October 8, 2011
This blog has been slowly withering over the last few months, my posts infrequent and lacking oomph. I have neglected Zone 3b and some of other blogs in about the same proportion as I have been trying to develop in other areas. This is my last post, but I’ll let the blog remain until stray visits dry up. If you care about bugs, please visit Splendour Awaits, where garden bugs will still be displayed and where your can find links to other blogs and other online entomology resources.
Gardening is important for our lives and for the lives of the many species that share our environment. Gardening is a part of life, not a fad or a bit of bling to impress friends and the neighbors. For urban dwellers, it is one of the few things that can connect us to nature on a regular basis. For that reason we will keep gardening, and I hope you will too.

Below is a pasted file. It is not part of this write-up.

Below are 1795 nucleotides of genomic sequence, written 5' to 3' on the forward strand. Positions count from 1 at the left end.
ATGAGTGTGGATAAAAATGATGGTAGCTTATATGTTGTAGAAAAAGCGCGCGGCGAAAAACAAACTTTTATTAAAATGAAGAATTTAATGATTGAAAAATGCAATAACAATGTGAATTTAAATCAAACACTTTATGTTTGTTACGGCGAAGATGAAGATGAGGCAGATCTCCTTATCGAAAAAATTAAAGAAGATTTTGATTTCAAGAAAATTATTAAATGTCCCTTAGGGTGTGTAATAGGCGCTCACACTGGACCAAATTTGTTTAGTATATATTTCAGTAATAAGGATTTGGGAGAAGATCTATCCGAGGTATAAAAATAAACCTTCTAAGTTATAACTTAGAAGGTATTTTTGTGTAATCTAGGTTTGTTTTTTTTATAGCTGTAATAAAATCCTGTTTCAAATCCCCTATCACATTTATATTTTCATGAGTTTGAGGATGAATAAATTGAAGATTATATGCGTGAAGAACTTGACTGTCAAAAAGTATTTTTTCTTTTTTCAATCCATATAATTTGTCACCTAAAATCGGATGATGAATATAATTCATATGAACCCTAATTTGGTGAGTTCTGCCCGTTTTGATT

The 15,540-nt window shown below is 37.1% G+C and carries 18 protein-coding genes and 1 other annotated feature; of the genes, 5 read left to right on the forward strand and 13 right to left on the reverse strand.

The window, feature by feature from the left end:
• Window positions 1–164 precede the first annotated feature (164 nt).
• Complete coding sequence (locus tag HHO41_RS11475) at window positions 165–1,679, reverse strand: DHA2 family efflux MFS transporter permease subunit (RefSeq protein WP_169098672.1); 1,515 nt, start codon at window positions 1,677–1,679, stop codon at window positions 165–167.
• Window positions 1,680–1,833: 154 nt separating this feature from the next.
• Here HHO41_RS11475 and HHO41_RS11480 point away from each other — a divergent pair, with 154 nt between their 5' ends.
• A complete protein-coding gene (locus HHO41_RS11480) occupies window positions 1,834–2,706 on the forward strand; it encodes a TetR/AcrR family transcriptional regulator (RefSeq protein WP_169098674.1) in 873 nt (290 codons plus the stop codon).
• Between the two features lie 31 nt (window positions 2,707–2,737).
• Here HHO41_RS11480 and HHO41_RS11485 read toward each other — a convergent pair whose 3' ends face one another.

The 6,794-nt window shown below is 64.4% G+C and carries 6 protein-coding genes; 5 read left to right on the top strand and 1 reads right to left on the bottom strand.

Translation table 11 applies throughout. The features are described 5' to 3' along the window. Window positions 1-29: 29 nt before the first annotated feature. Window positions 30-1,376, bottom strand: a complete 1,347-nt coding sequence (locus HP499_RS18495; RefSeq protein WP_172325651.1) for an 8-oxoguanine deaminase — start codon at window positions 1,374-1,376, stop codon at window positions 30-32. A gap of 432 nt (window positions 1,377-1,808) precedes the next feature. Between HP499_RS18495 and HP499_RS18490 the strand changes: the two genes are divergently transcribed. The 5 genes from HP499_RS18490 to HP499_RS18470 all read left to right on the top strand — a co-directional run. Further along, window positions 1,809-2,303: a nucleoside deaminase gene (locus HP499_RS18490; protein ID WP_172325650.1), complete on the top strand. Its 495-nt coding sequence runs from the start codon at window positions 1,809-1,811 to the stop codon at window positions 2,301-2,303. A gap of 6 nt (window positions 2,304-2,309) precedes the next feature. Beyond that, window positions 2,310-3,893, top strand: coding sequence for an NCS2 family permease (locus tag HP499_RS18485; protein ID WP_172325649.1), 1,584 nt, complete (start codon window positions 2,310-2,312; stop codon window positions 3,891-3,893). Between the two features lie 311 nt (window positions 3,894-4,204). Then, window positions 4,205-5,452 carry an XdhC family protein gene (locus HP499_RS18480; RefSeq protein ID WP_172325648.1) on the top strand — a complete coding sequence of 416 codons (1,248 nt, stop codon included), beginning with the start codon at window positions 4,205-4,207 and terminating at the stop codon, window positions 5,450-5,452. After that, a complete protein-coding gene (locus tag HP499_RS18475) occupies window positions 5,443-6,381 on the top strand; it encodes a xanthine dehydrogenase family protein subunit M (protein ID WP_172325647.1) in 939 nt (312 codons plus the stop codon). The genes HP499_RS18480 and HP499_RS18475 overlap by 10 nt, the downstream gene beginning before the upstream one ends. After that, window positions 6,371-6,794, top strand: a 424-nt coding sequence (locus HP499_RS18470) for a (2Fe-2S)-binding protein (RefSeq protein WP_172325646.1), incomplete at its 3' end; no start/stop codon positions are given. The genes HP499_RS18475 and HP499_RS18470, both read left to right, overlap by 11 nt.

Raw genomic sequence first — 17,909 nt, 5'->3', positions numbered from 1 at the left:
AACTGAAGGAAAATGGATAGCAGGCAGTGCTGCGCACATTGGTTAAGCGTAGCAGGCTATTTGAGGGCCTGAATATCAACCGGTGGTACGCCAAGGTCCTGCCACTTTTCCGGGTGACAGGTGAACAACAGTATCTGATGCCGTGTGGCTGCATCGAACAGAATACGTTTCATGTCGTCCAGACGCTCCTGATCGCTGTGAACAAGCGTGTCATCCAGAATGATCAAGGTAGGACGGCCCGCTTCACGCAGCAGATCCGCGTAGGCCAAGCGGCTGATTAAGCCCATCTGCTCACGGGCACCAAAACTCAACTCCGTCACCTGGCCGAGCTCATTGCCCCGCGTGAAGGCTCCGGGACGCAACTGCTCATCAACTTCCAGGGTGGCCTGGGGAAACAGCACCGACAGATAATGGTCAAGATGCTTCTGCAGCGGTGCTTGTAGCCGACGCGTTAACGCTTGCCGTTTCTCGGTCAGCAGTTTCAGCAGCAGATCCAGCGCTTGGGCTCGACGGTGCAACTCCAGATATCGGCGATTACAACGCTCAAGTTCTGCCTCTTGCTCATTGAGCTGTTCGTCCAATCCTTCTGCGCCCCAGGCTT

Cheers everyone. Keep gardening and remember the little guys that share our lives.
P.S. – Contact me at firstname.lastname@example.org if you have any questions, or find me on Google +.
PPS. – Posted from my iPod…pls frgv errors.
August 19, 2011
One of the better plants for attracting pollinators and nectaring insects is the Blazingstar or Gayfeather, Liatris spicata. Even grasshoppers seem to like ‘em.
A native alternative for Alberta gardens would be the Dotted Blazingstar, Liatris punctata.
July 31, 2011
This clematis is doing extremely well this season, chock-full of large violet-blue hand-sized blooms. Besides the peonies, and some of the (overblown) German irises, the large-flowered clematis varieties are some of the few flowering plants that survive Zone 3b and still manage to provide a tropical atmosphere to the garden. H. F. Young requires a sunny location but it can tolerate morning shade. It grows to about 3m in height.
July 7, 2011
The following video reminds us what flowers are for.
It is a good thing for every gardener to remember, so they don’t begin to behave like this: Time to Aim the Big Guns on Mosquitoes.
A general blanket spraying of a persistent insecticide like Doktor Doom will kill bees and every other insect it comes in contact with, whether or not it is sprayed on the flowers.
Hat-tip to Greg Laden for the TedTalks link.